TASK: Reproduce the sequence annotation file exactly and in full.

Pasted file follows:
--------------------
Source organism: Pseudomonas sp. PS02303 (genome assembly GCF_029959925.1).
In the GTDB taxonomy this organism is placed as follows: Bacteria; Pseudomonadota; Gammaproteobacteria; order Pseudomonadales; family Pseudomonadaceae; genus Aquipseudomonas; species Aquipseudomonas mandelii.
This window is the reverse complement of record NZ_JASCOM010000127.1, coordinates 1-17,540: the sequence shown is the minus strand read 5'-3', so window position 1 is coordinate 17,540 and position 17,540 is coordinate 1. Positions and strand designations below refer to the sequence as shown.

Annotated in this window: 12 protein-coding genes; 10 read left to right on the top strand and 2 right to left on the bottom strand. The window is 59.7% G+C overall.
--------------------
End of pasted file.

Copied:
Source organism: Pseudomonas sp. PS02303 (genome assembly GCF_029959925.1).
In the GTDB taxonomy this organism is placed as follows: Bacteria; Pseudomonadota; Gammaproteobacteria; order Pseudomonadales; family Pseudomonadaceae; genus Aquipseudomonas; species Aquipseudomonas mandelii.
This window is the reverse complement of record NZ_JASCOM010000127.1, coordinates 1-17,540: the sequence shown is the minus strand read 5'-3', so window position 1 is coordinate 17,540 and position 17,540 is coordinate 1. Positions and strand designations below refer to the sequence as shown.

Annotated in this window: 12 protein-coding genes; 10 read left to right on the top strand and 2 right to left on the bottom strand. The window is 59.7% G+C overall.